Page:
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NMSU professors say leaders are known by what they do

Researchers have been trying to describe what makes an effective leader since before Aristotle, but a New Mexico State University professor who co-authored a new book on leadership says the description is not all that mysterious.



Jon Howell, an NMSU management professor and co-author of "Understanding Behaviors for Effective Leadership," says leaders should be flexible in their behaviors to match situations and the expectations of their followers. (NMSU photo by Melissa Alderete) "Understanding Behaviors for Effective Leadership" by NMSU management professors Jon Howell and Dan Costley examines a variety of leadership behaviors, both effective and ineffective. Howell and Costley say effective leaders must be able to match their leadership styles to the circumstances. (NMSU photo by Melissa Alderete)

"Leadership effectiveness is determined by what leaders do, not by some inherent personal characteristic," Jon Howell said. "I'm not saying personal characteristics don't help; they certainly do. But leaders have to adapt their behavioral styles to fit the situations in which they find themselves."

Howell, an NMSU management professor, wrote "Understanding Behaviors for Effective Leadership" with Dan Costley, who was also an NMSU management professor. Costley died Nov. 6, five months after the book's publication by Prentice Hall.

Saying effective leaders are adaptable is not new in the field, although researchers have not always done so, Howell said.

"In the 50s writers on the subject got stuck looking for one pattern of behavior that defined a good leader. Well, there isn't one stereotype of leadership which fits every situation," he said.

"Since the 70s, the focus has been on 'contingency theories of leader behavior' -- theories that argue leaders' effectiveness depends on the match between their behavior and personal characteristics and the characteristics of their followers and of the situations in which they find themselves," he added.

Contingency theories are an improvement over "one best style" approaches, Howell said, because they recognize there are different styles of leadership and that the effectiveness of any style can vary with circumstances. But, he said, some of the theories have not been revised for 20 years, while others are untested by objective studies or offer conflicting advice about what leaders -- or potential leaders -- should do in specific situations.

In "Understanding Behaviors for Effective Leadership," Howell and Costley list five major behavior patterns of effective leaders -- supportive behavior, directive behavior, participative behavior, reward and punishment behavior and charismatic behavior -- plus two newly recognized patterns they call "boundary spanning" and "building social exchanges."

They devote two chapters apiece to each behavior, one chapter describing and giving examples of the behaviors, then a second showing in what circumstances it is effective and in what circumstances it is ineffective, or even dysfunctional.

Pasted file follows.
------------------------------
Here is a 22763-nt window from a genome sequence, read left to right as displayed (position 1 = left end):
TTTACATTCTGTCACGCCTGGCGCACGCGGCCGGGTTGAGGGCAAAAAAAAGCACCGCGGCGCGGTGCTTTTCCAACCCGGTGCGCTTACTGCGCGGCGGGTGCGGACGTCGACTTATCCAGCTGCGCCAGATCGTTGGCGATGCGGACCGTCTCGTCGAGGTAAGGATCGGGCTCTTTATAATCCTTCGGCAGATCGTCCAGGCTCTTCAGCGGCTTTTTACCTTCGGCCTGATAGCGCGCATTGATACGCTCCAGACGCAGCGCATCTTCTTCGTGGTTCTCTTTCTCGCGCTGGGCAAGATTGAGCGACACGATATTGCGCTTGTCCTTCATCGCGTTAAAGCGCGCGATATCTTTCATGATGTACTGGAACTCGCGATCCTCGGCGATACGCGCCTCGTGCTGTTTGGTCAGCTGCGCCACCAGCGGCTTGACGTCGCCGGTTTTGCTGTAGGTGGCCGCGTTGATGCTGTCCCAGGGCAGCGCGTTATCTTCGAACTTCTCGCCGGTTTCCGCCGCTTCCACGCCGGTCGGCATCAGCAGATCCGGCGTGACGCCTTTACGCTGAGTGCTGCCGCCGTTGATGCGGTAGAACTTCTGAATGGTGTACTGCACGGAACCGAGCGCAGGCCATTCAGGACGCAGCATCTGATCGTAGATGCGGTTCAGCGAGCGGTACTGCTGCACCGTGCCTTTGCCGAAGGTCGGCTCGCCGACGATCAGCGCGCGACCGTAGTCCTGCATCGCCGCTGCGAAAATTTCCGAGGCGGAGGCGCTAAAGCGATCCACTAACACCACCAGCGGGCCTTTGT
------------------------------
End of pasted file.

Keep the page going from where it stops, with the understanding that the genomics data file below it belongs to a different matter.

For example, Howell said, Dwight Eisenhower was a superb example of "participative leadership," especially in his role as supreme commander of the Allied forces in Europe during World War II. Eisenhower treated the other Allied leaders with patience, gave each a chance to state his point of view fully and was able to convince his counterparts he approached problems objectively. As a result, he succeeded in uniting the other commanders -- several of whom were flamboyant, egotistical men unused to sharing decisions -- to reach a common goal.

On the other hand, recent research seems to show that when workers perform highly structured, repetitive tasks or when they work in very large groups that are spread out over large geographical areas participative leadership may be less effective. Participative leaders also may be less effective with apathetic followers or those who willingly accept autocratic decisions, Howell said.

Margaret Thatcher, whose decisiveness and firmly held views helped lead the Conservative Party to election victories in Britain, was a good example of a directive leader. But, after she was in office for a time, her practice of ignoring criticism and making her own decisions without consulting other Conservative leaders, combined with a shift in British public sentiment, led her own party to force her resignation in 1990.

"A leader's behavior must match the situation, and the needs of his or her followers," Howell repeated.

The good news is that, because effective leadership can be described as observable actions, most people can learn those behaviors, along with how to recognize the situations in which they are most appropriate, he added.

For a print of a photo, call (505) 646-3221.
Photos are available at

http://kiernan.nmsu.edu/newsphoto/howell.jpg.
CUTLINE: Jon Howell, an NMSU management professor and co-author of "Understanding Behaviors for Effective Leadership," says leaders should be flexible in their behaviors to match situations and the expectations of their followers. (NMSU photo by Melissa Alderete)

AND

http://kiernan.nmsu.edu/newsphoto/leaders.jpg.
CUTLINE: "Understanding Behaviors for Effective Leadership" by NMSU management professors Jon Howell and Dan Costley examines a variety of leadership behaviors, both effective and ineffective. Howell and Costley say effective leaders must be able to match their leadership styles to the circumstances. (NMSU photo by Melissa Alderete)

Jack King
Jan. 10, 2001